Search Images Maps Play YouTube News Gmail Drive More »
Sign in
Screen reader users: click this link for accessible mode. Accessible mode has the same essential features but works better with your reader.

Patents

  1. Advanced Patent Search
Publication numberUS20030131654 A1
Publication typeApplication
Application numberUS 10/304,637
Publication dateJul 17, 2003
Filing dateNov 25, 2002
Priority dateNov 26, 2001
Also published asWO2003046520A1
Publication number10304637, 304637, US 2003/0131654 A1, US 2003/131654 A1, US 20030131654 A1, US 20030131654A1, US 2003131654 A1, US 2003131654A1, US-A1-20030131654, US-A1-2003131654, US2003/0131654A1, US2003/131654A1, US20030131654 A1, US20030131654A1, US2003131654 A1, US2003131654A1
InventorsGray Robertson, John Madaris, Anthony Robertson, Guy Turner, Brian Roseworne
Original AssigneeHealthy Buildings International, Inc.
Export CitationBiBTeX, EndNote, RefMan
External Links: USPTO, USPTO Assignment, Espacenet
Method and apparatus for monitoring building air flow
US 20030131654 A1
Abstract
According to an embodiment of the invention, there is provided a method and apparatus for monitoring the air quality, whereby removable filter cartridges or modules containing a monitoring filter can be safely removed and inspected to determine whether or not unsafe pollutants have been introduced to the air within a confined structure such as a building. Another embodiment relates to a valve member for self-actuating when the module is removed to examine the monitoring filter.
Images(5)
Previous page
Next page
Claims(20)
What is claimed is:
1. A system for monitoring air quality in a confined structure having an air filter disposed in an air conduit, comprising:
means defining an opening in the conduit;
a monitoring apparatus disposed in fluid communication with the opening for receiving air from the conduit to determine whether the filter has come into contact with unsafe pollutants;
said apparatus including a removable monitoring filter for monitoring air quality of air flowing through the opening; and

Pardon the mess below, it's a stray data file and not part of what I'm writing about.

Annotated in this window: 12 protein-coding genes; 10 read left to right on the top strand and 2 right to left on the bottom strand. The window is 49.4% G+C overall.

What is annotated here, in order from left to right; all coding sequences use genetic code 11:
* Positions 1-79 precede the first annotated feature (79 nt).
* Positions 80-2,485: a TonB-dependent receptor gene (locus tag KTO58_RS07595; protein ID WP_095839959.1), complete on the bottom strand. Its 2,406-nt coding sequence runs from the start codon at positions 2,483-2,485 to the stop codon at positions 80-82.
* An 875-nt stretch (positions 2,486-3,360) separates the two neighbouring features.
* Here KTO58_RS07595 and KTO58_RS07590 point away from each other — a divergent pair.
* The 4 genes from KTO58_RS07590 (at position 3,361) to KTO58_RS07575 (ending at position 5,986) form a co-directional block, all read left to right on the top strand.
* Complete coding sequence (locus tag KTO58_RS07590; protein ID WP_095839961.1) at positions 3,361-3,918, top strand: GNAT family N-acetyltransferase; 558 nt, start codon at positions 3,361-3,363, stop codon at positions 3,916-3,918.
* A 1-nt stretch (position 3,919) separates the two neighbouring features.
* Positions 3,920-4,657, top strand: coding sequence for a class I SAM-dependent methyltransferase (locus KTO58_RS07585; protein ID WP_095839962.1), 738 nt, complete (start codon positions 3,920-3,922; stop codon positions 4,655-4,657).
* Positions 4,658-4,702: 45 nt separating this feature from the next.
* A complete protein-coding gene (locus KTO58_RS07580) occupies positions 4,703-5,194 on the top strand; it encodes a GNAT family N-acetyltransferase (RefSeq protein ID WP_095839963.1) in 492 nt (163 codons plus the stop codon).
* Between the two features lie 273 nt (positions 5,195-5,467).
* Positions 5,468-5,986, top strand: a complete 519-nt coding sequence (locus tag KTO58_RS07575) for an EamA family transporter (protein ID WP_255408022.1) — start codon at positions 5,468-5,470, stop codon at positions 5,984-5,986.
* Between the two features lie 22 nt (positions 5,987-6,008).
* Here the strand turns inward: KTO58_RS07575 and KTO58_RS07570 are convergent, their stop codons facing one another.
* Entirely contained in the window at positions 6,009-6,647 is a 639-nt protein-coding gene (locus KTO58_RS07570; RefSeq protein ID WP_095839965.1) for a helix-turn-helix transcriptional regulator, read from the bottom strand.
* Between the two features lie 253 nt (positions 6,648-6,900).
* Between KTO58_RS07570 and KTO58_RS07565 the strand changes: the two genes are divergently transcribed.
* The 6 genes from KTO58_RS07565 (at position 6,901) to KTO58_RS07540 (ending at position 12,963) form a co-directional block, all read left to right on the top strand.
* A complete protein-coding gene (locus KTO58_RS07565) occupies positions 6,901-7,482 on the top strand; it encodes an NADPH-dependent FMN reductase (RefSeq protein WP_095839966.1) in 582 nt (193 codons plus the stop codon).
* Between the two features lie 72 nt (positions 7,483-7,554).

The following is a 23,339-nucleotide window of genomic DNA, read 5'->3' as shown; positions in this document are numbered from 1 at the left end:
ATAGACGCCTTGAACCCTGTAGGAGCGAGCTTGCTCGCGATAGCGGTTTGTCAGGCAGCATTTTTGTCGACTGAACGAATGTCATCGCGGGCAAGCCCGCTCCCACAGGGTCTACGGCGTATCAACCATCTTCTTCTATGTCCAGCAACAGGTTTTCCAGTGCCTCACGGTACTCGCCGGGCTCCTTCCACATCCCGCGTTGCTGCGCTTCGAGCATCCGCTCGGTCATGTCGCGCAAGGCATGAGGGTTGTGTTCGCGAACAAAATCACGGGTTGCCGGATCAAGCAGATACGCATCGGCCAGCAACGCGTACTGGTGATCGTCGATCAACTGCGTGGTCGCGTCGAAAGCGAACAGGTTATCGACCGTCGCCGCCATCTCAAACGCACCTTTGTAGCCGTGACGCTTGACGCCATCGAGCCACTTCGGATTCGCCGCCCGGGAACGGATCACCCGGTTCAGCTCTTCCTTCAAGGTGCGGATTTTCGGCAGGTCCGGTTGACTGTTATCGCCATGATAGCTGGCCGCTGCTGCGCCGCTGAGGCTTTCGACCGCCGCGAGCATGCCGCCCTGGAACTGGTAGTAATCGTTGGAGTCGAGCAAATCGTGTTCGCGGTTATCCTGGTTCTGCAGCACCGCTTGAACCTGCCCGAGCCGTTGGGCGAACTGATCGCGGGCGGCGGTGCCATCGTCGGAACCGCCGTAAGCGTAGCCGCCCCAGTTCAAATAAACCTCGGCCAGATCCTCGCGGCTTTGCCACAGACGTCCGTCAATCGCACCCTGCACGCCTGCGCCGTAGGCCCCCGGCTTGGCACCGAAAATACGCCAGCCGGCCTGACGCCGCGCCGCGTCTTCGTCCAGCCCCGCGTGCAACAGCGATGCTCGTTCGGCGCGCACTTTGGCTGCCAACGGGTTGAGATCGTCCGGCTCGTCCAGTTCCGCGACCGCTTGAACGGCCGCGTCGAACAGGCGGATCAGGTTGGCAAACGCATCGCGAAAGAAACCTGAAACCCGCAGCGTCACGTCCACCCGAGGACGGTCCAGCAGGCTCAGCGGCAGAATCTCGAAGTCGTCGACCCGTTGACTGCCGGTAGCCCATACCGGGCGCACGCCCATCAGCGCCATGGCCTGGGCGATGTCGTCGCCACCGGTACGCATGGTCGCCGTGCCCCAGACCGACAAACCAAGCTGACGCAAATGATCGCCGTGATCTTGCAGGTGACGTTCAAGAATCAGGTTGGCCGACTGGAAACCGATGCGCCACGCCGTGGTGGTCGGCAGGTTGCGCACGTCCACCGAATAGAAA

said apparatus having a valve device for sealing off the conduit opening when said filter is removed for examination thereof.
2. A system according to claim 1, wherein said monitoring apparatus is coupled to the air conduit at said opening upstream of the air filter.
3. A system according to claim 2, wherein said monitoring apparatus includes an inlet connected in fluid communication with the air conduit opening, said apparatus including an outlet, tube means connecting said outlet in fluid communication downstream of the air filter.
4. A system according to claim 1, wherein said monitoring apparatus is coupled to the air conduit at said opening downstream of the air filter.
5. A system according to claim 1, wherein said monitoring filter is a filter module.
6. A system according to claim 1,
wherein said monitoring apparatus includes a body having an inlet and an outlet, said inlet connected in fluid communication with the air conduit opening;
said body having an air passage there through in fluid communication with said inlet and said outlet;
said removable filter mounted within said passage; and
a valve member for self-actuating when said monitoring filter is removed for examination purposes.
7. A system according to claim 6, further including a valve seat for permitting an air flow through said monitoring filter; and
said valve member for sealing off said valve seat to seal the conduit opening when said monitoring filter is removed for examination thereof.
8. A system according to claim 6, wherein said valve member is a septum for helping to seal off said monitoring filter.
9. A method of monitoring air quality in a confined structure having an air filter disposed in a conduit, comprising:
receiving air from the conduit through an opening therein to determine whether the filter has come into contact with unsafe pollutants;
monitoring air quality of air flowing through the opening with a monitoring filter, removably mounted in fluid communication with the opening; and
sealing off the conduit opening when said monitoring filter is removed for examination thereof.
10. A method according to claim 9, further including coupling said monitoring apparatus at said opening upstream of the air filter.
11. A method according to claim 9, further including connecting in fluid communication with an inlet of said monitoring apparatus, with the air conduit opening, and connecting an outlet of said monitoring apparatus in fluid communication downstream of the air filter.
12. A method according to claim 9, further including coupling to the conduit downstream of the air filter.
13. A method according to claim 9, wherein said monitoring filter is a filter module.